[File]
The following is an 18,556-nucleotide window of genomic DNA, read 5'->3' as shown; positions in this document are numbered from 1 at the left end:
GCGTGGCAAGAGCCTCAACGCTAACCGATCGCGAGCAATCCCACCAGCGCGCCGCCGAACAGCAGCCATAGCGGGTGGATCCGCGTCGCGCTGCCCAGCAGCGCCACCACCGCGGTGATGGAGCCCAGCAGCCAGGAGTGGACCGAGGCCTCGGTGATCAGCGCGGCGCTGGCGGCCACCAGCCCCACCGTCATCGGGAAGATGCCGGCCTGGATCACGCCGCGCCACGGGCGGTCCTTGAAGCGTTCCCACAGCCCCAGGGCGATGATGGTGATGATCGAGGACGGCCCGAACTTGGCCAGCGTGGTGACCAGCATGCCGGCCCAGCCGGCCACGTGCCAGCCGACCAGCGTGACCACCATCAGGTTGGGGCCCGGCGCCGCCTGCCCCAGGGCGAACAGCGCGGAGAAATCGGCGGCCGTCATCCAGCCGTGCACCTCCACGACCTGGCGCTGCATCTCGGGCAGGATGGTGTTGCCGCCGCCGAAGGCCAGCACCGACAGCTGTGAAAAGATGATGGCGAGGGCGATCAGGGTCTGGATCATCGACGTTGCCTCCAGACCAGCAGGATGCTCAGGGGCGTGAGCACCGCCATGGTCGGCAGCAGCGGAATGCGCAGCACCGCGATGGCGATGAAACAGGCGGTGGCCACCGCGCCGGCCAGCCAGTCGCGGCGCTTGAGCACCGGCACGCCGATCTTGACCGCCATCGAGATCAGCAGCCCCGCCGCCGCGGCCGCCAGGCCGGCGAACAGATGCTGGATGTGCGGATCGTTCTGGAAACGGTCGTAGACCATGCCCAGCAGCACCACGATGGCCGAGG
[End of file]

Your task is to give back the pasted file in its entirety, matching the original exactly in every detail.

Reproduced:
The following is an 18,556-nucleotide window of genomic DNA, read 5'->3' as shown; positions in this document are numbered from 1 at the left end:
GCGTGGCAAGAGCCTCAACGCTAACCGATCGCGAGCAATCCCACCAGCGCGCCGCCGAACAGCAGCCATAGCGGGTGGATCCGCGTCGCGCTGCCCAGCAGCGCCACCACCGCGGTGATGGAGCCCAGCAGCCAGGAGTGGACCGAGGCCTCGGTGATCAGCGCGGCGCTGGCGGCCACCAGCCCCACCGTCATCGGGAAGATGCCGGCCTGGATCACGCCGCGCCACGGGCGGTCCTTGAAGCGTTCCCACAGCCCCAGGGCGATGATGGTGATGATCGAGGACGGCCCGAACTTGGCCAGCGTGGTGACCAGCATGCCGGCCCAGCCGGCCACGTGCCAGCCGACCAGCGTGACCACCATCAGGTTGGGGCCCGGCGCCGCCTGCCCCAGGGCGAACAGCGCGGAGAAATCGGCGGCCGTCATCCAGCCGTGCACCTCCACGACCTGGCGCTGCATCTCGGGCAGGATGGTGTTGCCGCCGCCGAAGGCCAGCACCGACAGCTGTGAAAAGATGATGGCGAGGGCGATCAGGGTCTGGATCATCGACGTTGCCTCCAGACCAGCAGGATGCTCAGGGGCGTGAGCACCGCCATGGTCGGCAGCAGCGGAATGCGCAGCACCGCGATGGCGATGAAACAGGCGGTGGCCACCGCGCCGGCCAGCCAGTCGCGGCGCTTGAGCACCGGCACGCCGATCTTGACCGCCATCGAGATCAGCAGCCCCGCCGCCGCGGCCGCCAGGCCGGCGAACAGATGCTGGATGTGCGGATCGTTCTGGAAACGGTCGTAGACCATGCCCAGCAGCACCACGATGGCCGAGG